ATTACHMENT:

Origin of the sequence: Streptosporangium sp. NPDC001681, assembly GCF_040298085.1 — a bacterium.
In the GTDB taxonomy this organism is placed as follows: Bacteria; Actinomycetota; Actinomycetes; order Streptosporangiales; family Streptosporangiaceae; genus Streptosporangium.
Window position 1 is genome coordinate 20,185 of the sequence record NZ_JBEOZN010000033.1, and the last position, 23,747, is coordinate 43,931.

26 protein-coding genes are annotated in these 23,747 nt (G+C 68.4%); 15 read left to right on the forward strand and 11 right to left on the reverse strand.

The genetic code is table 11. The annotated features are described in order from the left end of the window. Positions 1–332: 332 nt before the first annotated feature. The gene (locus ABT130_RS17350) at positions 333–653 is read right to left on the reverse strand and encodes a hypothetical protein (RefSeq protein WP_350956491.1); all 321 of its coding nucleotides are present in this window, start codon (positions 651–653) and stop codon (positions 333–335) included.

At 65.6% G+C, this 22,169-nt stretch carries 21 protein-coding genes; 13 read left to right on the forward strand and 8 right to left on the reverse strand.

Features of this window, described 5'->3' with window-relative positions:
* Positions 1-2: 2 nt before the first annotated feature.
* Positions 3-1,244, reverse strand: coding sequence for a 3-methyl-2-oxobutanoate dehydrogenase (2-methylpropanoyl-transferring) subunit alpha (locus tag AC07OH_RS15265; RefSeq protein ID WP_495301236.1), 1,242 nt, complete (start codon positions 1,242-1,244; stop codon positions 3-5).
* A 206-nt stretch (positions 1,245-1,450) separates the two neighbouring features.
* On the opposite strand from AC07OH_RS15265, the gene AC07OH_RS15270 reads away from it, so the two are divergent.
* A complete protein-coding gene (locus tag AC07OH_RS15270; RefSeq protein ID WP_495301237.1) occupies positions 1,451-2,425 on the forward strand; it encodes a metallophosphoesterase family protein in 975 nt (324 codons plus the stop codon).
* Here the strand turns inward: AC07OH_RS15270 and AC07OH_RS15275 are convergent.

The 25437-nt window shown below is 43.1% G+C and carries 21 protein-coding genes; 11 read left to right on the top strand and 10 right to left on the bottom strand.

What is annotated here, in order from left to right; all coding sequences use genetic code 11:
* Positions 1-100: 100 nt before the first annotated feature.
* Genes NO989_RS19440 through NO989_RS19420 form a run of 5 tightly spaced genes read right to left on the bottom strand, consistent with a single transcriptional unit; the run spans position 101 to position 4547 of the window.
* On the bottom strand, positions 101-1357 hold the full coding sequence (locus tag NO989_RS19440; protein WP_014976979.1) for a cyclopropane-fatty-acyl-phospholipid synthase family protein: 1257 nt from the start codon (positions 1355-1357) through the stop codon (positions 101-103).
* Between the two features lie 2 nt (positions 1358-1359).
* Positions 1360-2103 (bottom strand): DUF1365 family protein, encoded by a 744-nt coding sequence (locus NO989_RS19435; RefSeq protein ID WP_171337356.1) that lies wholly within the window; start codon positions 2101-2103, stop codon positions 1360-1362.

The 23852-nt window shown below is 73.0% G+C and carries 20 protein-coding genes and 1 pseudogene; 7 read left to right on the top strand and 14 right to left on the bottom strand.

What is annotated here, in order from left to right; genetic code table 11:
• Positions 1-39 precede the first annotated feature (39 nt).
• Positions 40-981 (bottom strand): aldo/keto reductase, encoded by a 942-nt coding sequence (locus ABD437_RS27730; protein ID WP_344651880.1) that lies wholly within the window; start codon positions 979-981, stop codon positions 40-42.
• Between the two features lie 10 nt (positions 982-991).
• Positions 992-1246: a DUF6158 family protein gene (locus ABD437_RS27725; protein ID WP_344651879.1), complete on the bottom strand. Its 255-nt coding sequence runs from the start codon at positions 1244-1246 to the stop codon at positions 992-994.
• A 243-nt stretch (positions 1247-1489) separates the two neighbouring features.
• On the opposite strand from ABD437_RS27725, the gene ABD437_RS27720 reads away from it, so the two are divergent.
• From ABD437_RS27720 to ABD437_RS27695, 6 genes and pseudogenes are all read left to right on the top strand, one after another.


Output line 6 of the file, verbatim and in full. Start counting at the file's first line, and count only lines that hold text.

At 65.6% G+C, this 22,169-nt stretch carries 21 protein-coding genes; 13 read left to right on the forward strand and 8 right to left on the reverse strand.